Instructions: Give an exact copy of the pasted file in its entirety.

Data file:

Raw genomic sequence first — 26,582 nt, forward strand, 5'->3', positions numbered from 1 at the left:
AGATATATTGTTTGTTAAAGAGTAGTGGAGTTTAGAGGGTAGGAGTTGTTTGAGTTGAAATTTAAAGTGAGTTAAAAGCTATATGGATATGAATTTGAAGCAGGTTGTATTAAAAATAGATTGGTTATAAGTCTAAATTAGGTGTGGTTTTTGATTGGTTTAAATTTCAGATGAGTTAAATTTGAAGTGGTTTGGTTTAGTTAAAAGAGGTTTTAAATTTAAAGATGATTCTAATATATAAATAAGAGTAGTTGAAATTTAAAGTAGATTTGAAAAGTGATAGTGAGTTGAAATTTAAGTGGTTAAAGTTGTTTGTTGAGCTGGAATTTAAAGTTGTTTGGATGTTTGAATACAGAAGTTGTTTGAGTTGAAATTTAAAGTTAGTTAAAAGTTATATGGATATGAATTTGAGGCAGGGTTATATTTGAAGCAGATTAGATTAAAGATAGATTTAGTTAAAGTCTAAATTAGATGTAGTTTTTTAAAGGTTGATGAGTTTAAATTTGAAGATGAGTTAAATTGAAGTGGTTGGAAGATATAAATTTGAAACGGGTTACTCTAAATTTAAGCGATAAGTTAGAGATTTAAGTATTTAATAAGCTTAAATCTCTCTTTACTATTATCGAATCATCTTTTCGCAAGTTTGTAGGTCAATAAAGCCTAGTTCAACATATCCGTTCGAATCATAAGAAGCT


Raw genomic sequence first — 26,582 nt, forward strand, 5'->3', positions numbered from 1 at the left:
AGATATATTGTTTGTTAAAGAGTAGTGGAGTTTAGAGGGTAGGAGTTGTTTGAGTTGAAATTTAAAGTGAGTTAAAAGCTATATGGATATGAATTTGAAGCAGGTTGTATTAAAAATAGATTGGTTATAAGTCTAAATTAGGTGTGGTTTTTGATTGGTTTAAATTTCAGATGAGTTAAATTTGAAGTGGTTTGGTTTAGTTAAAAGAGGTTTTAAATTTAAAGATGATTCTAATATATAAATAAGAGTAGTTGAAATTTAAAGTAGATTTGAAAAGTGATAGTGAGTTGAAATTTAAGTGGTTAAAGTTGTTTGTTGAGCTGGAATTTAAAGTTGTTTGGATGTTTGAATACAGAAGTTGTTTGAGTTGAAATTTAAAGTTAGTTAAAAGTTATATGGATATGAATTTGAGGCAGGGTTATATTTGAAGCAGATTAGATTAAAGATAGATTTAGTTAAAGTCTAAATTAGATGTAGTTTTTTAAAGGTTGATGAGTTTAAATTTGAAGATGAGTTAAATTGAAGTGGTTGGAAGATATAAATTTGAAACGGGTTACTCTAAATTTAAGCGATAAGTTAGAGATTTAAGTATTTAATAAGCTTAAATCTCTCTTTACTATTATCGAATCATCTTTTCGCAAGTTTGTAGGTCAATAAAGCCTAGTTCAACATATCCGTTCGAATCATAAGAAGCT